Singapore and the United States announced a slew of measures to boost cooperation, including an agreement to work more closely on cyber security and a US-Singapore scholarship programme.
Both Prime Minister Lee Hsien Loong and President Barack Obama welcomed these new initiatives during a meeting in the Oval Office on Tuesday, and noted the growing cooperation in areas such as climate change and counter-terrorism.
The new scholarship would fund summer exchange programmes for 50 Singaporean and 50 American students over the course of the next five years.
A new memorandum of understanding signed between the two countries would also bring about regular information exchanges and the sharing of best practices on cyber security.
It commits both parties to "conduct joint cyber-security exercises and collaborate on regional cyber capacity-building and cyber security awareness-building activities", according to a statement.
These announcements came on a day when trade - in particular, the Trans-Pacific Partnership (TPP) trade deal - dominated a joint press conference at the White House.
Both leaders advocated strongly for the deal, with Mr Obama spending nearly 20 minutes laying out his argument.
First, he said the 12-nation trade pact "knocks out 18,000 tariffs that other countries place on American products and goods".
"If everybody agrees that we're going to have lower tariffs, that's good for American businesses and American workers. And we should want that, we should pursue it," said Mr Obama.
Second, he said the TPP strengthens labour and environmental agreements in partner countries.
"We're raising standards for workers in those countries, which means it's harder for them to undercut labour standards here in the United States. The same is true for environmental standards," he said.
Appealing to liberals opposed to the deal, Mr Obama added: "If you care about preventing abuse of workers, child labour, wildlife trafficking, overfishing and the decimation of forests, all those things are addressed in this agreement."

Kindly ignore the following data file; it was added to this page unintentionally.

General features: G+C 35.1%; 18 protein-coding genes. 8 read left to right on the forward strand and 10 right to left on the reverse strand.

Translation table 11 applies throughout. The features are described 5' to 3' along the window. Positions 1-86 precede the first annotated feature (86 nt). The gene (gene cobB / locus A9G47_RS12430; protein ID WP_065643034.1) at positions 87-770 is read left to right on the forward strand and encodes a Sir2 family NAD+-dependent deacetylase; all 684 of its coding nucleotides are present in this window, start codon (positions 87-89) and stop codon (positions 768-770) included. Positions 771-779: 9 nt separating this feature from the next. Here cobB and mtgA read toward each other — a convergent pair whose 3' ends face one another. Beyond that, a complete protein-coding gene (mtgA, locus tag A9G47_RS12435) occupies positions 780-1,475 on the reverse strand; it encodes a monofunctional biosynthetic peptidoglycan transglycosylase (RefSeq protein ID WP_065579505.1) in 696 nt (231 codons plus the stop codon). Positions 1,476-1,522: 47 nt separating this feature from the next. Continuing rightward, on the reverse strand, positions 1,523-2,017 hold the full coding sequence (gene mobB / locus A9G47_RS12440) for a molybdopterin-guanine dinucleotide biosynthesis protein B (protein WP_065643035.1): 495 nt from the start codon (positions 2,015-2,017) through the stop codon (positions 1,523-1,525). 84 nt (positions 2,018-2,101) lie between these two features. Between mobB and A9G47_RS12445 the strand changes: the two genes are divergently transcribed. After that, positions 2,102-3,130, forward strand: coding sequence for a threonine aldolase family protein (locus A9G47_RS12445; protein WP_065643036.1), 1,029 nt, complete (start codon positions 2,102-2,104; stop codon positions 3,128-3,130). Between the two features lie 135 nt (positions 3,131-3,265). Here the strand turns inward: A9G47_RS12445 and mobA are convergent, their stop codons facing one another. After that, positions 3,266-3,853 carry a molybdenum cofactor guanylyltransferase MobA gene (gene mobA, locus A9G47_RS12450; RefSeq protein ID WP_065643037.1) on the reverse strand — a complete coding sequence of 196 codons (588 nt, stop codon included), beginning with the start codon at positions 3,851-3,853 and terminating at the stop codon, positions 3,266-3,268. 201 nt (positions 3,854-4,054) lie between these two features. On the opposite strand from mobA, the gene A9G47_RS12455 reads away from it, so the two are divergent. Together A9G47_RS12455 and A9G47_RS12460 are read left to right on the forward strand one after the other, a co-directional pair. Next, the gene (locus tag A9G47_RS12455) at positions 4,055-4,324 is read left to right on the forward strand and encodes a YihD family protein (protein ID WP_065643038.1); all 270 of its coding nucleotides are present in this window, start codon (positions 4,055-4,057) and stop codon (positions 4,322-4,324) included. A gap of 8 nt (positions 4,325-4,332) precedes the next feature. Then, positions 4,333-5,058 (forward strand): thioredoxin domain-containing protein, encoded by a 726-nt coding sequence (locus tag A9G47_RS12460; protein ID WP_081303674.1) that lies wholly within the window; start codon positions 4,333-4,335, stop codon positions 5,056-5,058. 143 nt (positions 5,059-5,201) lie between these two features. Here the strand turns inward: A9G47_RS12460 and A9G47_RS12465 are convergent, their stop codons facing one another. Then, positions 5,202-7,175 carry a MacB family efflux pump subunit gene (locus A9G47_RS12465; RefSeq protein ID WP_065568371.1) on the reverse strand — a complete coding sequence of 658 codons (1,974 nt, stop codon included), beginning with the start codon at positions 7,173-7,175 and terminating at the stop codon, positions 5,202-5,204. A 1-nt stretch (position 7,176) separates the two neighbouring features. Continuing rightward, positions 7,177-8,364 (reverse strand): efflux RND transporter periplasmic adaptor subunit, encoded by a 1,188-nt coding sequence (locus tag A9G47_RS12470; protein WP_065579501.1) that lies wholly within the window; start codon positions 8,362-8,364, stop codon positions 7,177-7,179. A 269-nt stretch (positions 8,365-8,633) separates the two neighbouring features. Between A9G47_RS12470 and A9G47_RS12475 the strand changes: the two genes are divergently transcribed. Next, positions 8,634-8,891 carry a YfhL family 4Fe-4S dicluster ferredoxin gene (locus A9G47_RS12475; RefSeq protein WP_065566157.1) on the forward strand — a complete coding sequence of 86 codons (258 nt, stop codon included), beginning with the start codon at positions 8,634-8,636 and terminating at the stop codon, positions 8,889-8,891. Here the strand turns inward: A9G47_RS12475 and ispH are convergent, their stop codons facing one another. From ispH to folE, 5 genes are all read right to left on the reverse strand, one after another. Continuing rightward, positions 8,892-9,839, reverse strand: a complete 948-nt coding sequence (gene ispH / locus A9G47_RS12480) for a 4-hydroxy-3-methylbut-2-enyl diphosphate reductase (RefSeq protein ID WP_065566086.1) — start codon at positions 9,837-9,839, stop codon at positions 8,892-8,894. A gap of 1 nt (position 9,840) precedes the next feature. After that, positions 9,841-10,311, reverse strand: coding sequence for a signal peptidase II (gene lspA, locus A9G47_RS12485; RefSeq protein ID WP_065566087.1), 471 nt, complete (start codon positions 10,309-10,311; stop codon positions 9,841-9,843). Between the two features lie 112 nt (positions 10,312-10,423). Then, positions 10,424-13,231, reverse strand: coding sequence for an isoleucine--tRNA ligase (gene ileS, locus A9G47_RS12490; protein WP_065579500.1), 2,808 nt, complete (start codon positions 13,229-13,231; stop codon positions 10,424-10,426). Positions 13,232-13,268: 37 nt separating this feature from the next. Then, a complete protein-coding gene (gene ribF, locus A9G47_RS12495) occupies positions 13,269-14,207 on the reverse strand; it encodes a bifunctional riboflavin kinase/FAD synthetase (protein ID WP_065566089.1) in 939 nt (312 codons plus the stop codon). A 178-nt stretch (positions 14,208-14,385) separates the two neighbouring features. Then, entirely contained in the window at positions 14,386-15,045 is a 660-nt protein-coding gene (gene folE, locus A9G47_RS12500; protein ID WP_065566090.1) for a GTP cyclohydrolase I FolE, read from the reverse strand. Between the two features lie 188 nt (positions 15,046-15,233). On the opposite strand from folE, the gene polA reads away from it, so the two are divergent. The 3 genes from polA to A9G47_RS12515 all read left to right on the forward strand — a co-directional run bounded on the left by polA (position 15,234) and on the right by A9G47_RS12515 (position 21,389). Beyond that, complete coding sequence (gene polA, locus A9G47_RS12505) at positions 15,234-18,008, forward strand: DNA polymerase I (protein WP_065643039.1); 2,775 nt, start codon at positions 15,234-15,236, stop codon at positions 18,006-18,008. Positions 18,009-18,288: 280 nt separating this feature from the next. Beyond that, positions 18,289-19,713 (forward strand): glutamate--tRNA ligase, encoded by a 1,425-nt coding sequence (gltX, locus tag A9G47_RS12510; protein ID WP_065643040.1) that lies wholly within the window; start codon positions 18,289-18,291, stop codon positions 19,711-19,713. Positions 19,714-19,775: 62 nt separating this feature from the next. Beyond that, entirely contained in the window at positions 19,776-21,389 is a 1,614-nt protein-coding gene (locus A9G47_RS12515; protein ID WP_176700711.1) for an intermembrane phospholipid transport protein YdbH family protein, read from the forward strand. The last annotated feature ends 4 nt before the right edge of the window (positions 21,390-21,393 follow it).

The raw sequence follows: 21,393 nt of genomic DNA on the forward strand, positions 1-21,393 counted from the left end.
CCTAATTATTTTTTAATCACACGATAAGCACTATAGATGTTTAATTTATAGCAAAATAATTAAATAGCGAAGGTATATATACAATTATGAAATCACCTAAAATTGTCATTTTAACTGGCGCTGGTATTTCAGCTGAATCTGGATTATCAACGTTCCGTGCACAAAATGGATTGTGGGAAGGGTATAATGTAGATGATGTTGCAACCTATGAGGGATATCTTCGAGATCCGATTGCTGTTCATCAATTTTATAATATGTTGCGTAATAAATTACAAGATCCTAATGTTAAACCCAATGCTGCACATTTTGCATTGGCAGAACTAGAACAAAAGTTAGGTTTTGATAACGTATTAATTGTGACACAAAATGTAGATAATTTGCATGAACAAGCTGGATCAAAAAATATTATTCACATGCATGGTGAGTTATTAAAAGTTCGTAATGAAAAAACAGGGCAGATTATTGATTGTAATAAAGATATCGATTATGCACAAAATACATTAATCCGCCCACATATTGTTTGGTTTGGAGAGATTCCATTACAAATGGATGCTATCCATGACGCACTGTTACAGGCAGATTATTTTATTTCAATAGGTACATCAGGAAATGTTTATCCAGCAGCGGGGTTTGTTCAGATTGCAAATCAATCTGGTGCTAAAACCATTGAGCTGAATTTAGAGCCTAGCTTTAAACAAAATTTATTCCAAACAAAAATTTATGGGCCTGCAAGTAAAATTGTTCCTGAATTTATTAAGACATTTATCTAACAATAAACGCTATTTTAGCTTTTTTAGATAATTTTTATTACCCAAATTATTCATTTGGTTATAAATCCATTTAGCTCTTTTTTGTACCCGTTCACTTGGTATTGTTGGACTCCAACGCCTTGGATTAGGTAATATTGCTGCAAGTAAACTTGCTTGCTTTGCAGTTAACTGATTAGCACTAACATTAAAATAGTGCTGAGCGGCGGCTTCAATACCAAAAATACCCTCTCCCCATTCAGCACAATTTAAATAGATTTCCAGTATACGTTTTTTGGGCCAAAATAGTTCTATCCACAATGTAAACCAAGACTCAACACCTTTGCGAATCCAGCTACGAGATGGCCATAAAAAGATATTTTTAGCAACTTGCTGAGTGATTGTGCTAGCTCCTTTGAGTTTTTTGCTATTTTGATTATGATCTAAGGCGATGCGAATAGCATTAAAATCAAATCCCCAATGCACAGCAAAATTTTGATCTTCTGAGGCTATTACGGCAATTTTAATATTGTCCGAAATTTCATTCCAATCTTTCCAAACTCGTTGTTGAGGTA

Both Democratic presidential nominee Hillary Clinton and her Republican opponent Donald Trump have said they oppose the TPP, but Mr Obama remains resolute.
"Hopefully, after the election is over and the dust settles, there will be more attention to the actual facts behind the deal and it won't just be a political symbol or a political football," he said.
Adding to Mr Obama's argument, Mr Lee highlighted "the other side of the economic benefit" not only for producers but also for consumers in America.
"I am spending, I am consuming, I am importing and, because it's freed up trade, I am getting a wider range of products, of services, of opportunities, which will improve my livelihood," he said.
He also made it clear that America's reputation is at stake if it drops the deal, saying that America's partners had to "overcome some domestic political objection, some sensitivity, some political cost to come to the table and make this deal".
"And if, at the end, waiting at the altar, the bride doesn't arrive, I think there are people who are going to be very hurt, not just emotionally, but really damaged for a long time to come," said Mr Lee.
The TPP would point the world in the right direction.
"If you set the wrong direction, maybe in the next 50 years, some time, you will turn around, but it will cost you many years and the world will have to pay quite a high price," said Mr Lee.
US Vice-President Joe Biden and Secretary of State John Kerry held a state luncheon for Mr Lee after the press conference.